Urban Farming: Supporting Rohingya Refugees’ Self-Sufficiency in Camps

Urban farming, including composting, food preservation, and waste management, has the potential to improve the lives of Rohingya refugees living in Bangladesh camps. The Richardson Center for Global Engagement is helping Rohingya refugees in Cox’s Bazar with an innovative program that uses creative partnerships between business owners, social entrepreneurs, UN agencies, and NGOs, to facilitate the development and deployment of urban farming skills with the goal of making daily life in the camps healthier and more sustainable. With the establishment of best practices in this area, Rohingya refugees can become more self-sufficient, generate income, diversify their diets, and improve their health.

In August 2017, Rohingya poured over the border from their homeland in Myanmar to Bangladesh, fleeing a brutal campaign of violence perpetrated by the Myanmar military. Within just a few months, more than 750,000 Rohingya arrived in cramped and chaotic camps in Cox’s Bazar, one of Bangladesh’s poorest districts. Barred from working legally in Bangladesh and with their movement restricted, Rohingya are still almost entirely dependent on humanitarian assistance provided by Bangladesh and the international community.

While most Rohingya would like to return home to Myanmar, Myanmar has not done anything to suggest that it can provide the Rohingya with safety or guarantee their fundamental rights; with 80% of refugees around the world displaced for at least five years and 20% displaced for 20 years or more, Rohingya are likely to remain in Bangladesh longer than they want. Moreover, the international community is unlikely to continue to fund the humanitarian response in Cox’s Bazar to the tune of nearly US$1 billion per year.

It is critical, therefore, to develop a response that is more sustainable, more responsive to Rohingya needs, and which enables Rohingya to better provide for themselves and generate income.

Among one of the most persistent concerns is the lack of livelihood opportunities available to Rohingya and the impact this has on their ability to meet basic health needs and to ensure a diverse diet and adequate levels of nutrition. While farming is an obvious solution to addressing these challenges, especially because many Rohingya were farmers in Myanmar, the space available in the camps is extremely limited and not suitable to traditional farming methods. UN agencies and NGOs are pilot testing canopy farming projects which draw on urban farming techniques, but often do not have the technical expertise necessary to implement in a sustainable and effective manner.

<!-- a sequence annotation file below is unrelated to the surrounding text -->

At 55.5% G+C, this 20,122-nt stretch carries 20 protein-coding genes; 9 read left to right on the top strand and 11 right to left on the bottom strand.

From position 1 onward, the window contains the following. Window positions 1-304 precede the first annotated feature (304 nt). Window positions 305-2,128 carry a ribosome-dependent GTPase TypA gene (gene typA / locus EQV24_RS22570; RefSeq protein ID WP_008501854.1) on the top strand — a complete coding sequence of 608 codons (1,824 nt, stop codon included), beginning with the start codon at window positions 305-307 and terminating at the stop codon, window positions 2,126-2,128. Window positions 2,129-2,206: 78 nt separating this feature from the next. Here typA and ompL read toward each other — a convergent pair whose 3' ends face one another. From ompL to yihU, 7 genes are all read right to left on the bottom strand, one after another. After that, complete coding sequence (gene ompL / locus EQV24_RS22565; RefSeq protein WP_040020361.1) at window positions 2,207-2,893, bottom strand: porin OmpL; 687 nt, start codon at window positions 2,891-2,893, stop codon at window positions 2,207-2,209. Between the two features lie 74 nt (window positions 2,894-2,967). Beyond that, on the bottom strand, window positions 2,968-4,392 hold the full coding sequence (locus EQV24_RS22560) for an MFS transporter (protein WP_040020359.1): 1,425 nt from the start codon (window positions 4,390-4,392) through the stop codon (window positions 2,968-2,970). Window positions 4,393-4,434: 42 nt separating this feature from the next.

Urban Farming Comes to Refugee Camps

So in December 2019, as part of a delegation of business leaders and social entrepreneurs exploring opportunities to bring positive and sustainable impact to the Rohingya through innovative yet pragmatic solutions, The Richardson Center gathered participants with expertise in urban farming, including composting, waste management, and food preservation.

When visiting composting, canopy farming, and waste management project sites in Cox’s Bazar, it quickly became clear that even small tweaks to these programs could create an ecosystem that improves the effectiveness and sustainability of these efforts, generating income for Rohingya that will enable better health outcomes and a more diverse diet.

Establishing simple waste management and composting systems, for example, will help to improve yields from canopy farming, while basic food preservation techniques will enable Rohingya to maintain a more diverse and nutritious diet through the dry season.

Working in collaboration with UN agencies and NGOs, The Richardson Center is now facilitating the development of simple guides that feature best practices in urban and canopy farming, composting and waste management, food preservation and recycling. Though initially produced in English and disseminated through the UN agencies and NGOs that have the best reach to scale these initiatives, these guides could eventually be translated into the Rohingya language and Burmese and accompanied by video tutorials.

Steve Ross
Senior Advisor and Program Director
Richardson Center for Global Engagement